A report commissioned by The Pew Charitable Trusts to evaluate the performance of the Electronic Registration Information Center, or ERIC, has found that states using the system improved their election performance in 2012 on several key measures compared with non-ERIC states. The study was conducted by the Research Triangle Institute in conjunction with Barry Burden, a professor of political science at the University of Wisconsin—Madison.
The report evaluates the first phase of ERIC’s functionality, which used state motor vehicle records to identify and contact millions of eligible but unregistered citizens in the participating states, encourage them to register to vote, and provide clear instructions on the most efficient way to register. The second phase, which focuses on voter list maintenance, particularly updating outdated and no-longer-valid records, will be evaluated in 2014.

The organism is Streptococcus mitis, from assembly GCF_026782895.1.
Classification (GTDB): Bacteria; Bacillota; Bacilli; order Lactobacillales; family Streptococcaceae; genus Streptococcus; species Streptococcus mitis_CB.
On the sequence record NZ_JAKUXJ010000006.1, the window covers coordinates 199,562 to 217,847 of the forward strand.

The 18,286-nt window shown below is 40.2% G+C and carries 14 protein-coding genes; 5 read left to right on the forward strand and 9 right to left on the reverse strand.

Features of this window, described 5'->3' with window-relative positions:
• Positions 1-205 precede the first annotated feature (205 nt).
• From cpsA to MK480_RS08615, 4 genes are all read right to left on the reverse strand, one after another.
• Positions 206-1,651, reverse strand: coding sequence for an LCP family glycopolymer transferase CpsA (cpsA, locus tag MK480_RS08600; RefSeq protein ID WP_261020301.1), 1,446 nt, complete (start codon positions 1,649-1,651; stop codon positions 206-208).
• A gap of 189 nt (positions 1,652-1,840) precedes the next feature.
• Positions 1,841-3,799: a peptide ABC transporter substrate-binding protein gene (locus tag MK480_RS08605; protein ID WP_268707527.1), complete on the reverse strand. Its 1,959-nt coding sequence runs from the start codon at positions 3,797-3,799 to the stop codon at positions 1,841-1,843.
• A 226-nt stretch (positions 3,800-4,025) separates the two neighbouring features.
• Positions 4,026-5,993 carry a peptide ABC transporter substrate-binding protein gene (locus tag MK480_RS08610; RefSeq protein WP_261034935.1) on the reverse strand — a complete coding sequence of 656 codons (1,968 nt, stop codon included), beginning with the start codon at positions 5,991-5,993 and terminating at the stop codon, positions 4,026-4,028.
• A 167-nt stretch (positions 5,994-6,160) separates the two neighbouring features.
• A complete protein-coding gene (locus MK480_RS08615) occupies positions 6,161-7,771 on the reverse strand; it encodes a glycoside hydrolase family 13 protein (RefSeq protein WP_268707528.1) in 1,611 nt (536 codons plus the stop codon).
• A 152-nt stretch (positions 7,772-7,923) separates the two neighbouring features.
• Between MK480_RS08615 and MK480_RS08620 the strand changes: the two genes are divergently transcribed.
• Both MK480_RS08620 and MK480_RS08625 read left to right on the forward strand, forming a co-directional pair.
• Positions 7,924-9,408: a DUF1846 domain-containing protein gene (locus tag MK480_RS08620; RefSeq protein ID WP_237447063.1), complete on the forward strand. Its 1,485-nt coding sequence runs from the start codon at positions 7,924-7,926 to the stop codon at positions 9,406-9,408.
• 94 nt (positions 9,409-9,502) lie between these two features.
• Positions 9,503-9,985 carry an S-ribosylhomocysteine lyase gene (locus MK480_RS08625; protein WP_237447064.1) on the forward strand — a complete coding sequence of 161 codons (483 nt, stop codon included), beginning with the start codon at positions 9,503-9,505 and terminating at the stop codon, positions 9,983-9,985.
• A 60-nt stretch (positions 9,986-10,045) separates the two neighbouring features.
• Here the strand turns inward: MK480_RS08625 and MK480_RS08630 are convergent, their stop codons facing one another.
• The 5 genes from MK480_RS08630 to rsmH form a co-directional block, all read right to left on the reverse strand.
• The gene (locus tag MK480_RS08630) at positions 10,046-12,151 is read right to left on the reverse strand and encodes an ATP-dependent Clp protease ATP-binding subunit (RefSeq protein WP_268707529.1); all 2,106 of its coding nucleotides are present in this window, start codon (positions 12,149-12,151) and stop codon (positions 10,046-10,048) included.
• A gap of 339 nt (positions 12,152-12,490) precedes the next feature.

ERIC states improved on several measures of election performance compared with non-ERIC states:
ERIC surpasses current data matching practices
Cost to participate in ERIC is not prohibitive
No significant burden on staff time for ERIC participation
ERIC offers indirect benefits
ERIC’s benefits will improve over time as more states join
The researchers concluded that, “in some ways, the effects of ERIC will not be fully realized for several years. Registering new voters and cleaning voter rolls are iterative processes that involve repeated data matching, learning, and actions by state officials. In addition, ERIC’s ability to add ‘context’ improves as more data are incorporated.”
For more information, visit the Electronic Registration Information Center.